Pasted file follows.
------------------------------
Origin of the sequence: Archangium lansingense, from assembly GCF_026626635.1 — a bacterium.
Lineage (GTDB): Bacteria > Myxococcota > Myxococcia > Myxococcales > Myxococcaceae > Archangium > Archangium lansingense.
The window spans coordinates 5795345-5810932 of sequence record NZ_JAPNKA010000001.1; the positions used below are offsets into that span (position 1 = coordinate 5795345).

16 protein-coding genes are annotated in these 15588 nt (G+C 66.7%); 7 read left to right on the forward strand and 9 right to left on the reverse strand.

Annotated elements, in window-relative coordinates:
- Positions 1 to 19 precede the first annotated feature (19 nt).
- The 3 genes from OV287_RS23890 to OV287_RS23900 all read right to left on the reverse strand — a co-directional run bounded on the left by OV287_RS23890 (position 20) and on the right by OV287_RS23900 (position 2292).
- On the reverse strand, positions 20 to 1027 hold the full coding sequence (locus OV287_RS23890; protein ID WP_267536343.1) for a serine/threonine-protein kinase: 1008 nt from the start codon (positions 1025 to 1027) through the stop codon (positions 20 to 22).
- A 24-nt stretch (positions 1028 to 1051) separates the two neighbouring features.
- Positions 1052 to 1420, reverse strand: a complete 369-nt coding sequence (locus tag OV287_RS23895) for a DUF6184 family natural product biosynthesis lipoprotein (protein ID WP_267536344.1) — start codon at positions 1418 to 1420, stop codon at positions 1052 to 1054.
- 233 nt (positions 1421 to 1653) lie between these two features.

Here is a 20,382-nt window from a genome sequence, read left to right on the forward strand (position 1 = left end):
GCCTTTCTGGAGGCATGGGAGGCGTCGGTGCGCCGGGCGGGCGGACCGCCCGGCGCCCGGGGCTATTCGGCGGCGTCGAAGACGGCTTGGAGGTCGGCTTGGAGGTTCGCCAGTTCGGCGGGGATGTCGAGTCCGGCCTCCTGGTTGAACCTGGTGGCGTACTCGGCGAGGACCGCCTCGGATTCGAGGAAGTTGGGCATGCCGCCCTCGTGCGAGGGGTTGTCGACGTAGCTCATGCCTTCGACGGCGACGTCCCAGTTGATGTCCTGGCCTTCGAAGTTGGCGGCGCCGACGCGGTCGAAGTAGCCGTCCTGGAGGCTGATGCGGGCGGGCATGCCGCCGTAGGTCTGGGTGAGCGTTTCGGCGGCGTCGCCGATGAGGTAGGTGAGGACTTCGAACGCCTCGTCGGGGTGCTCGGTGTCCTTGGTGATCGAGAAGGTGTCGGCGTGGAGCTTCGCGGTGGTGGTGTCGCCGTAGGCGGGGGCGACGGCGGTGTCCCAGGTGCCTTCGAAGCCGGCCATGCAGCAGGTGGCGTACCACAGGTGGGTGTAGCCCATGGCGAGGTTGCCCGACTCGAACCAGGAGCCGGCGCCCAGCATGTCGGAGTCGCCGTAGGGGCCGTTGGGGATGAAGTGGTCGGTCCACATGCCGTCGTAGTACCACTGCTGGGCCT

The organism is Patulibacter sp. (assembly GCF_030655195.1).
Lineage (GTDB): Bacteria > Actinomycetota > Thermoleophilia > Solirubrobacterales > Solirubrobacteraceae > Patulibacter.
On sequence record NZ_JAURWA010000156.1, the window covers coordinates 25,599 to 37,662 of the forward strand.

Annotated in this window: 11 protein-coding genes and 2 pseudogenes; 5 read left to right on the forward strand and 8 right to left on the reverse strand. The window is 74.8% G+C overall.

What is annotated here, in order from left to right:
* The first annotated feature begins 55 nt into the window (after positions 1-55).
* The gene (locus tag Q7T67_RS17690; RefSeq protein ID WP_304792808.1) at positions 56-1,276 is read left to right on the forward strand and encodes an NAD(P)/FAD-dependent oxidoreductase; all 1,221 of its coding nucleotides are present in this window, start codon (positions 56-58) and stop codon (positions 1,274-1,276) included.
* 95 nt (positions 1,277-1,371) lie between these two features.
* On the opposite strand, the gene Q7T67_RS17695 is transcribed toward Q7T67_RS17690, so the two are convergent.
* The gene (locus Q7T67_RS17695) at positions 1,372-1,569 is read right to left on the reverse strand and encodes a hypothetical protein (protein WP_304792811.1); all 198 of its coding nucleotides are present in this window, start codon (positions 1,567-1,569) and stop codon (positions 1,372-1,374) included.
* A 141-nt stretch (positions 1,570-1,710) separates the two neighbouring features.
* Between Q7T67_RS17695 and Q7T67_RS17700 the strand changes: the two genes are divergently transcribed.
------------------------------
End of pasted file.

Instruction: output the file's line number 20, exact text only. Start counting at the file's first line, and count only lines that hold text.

* The gene (locus tag Q7T67_RS17690; RefSeq protein ID WP_304792808.1) at positions 56-1,276 is read left to right on the forward strand and encodes an NAD(P)/FAD-dependent oxidoreductase; all 1,221 of its coding nucleotides are present in this window, start codon (positions 56-58) and stop codon (positions 1,274-1,276) included.